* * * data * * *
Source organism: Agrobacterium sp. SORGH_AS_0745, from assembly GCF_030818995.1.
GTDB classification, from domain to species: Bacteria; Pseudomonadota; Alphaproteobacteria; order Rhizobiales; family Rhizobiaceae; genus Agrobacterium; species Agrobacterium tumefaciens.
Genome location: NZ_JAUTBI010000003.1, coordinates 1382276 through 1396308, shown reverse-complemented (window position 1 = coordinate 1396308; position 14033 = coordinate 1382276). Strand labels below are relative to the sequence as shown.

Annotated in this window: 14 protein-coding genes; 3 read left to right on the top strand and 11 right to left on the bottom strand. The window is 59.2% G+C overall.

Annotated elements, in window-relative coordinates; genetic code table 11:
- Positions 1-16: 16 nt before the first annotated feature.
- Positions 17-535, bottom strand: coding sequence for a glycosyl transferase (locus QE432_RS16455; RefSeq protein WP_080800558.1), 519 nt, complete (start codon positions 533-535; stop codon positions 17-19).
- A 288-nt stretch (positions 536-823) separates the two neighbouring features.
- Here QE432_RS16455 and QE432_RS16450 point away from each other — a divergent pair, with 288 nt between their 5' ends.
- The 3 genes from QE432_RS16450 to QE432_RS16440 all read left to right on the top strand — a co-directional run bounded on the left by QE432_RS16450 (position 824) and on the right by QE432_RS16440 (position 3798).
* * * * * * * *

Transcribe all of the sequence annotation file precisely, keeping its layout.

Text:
Source organism: Agrobacterium sp. SORGH_AS_0745, from assembly GCF_030818995.1.
GTDB classification, from domain to species: Bacteria; Pseudomonadota; Alphaproteobacteria; order Rhizobiales; family Rhizobiaceae; genus Agrobacterium; species Agrobacterium tumefaciens.
Genome location: NZ_JAUTBI010000003.1, coordinates 1382276 through 1396308, shown reverse-complemented (window position 1 = coordinate 1396308; position 14033 = coordinate 1382276). Strand labels below are relative to the sequence as shown.

Annotated in this window: 14 protein-coding genes; 3 read left to right on the top strand and 11 right to left on the bottom strand. The window is 59.2% G+C overall.

Annotated elements, in window-relative coordinates; genetic code table 11:
- Positions 1-16: 16 nt before the first annotated feature.
- Positions 17-535, bottom strand: coding sequence for a glycosyl transferase (locus QE432_RS16455; RefSeq protein WP_080800558.1), 519 nt, complete (start codon positions 533-535; stop codon positions 17-19).
- A 288-nt stretch (positions 536-823) separates the two neighbouring features.
- Here QE432_RS16455 and QE432_RS16450 point away from each other — a divergent pair, with 288 nt between their 5' ends.
- The 3 genes from QE432_RS16450 to QE432_RS16440 all read left to right on the top strand — a co-directional run bounded on the left by QE432_RS16450 (position 824) and on the right by QE432_RS16440 (position 3798).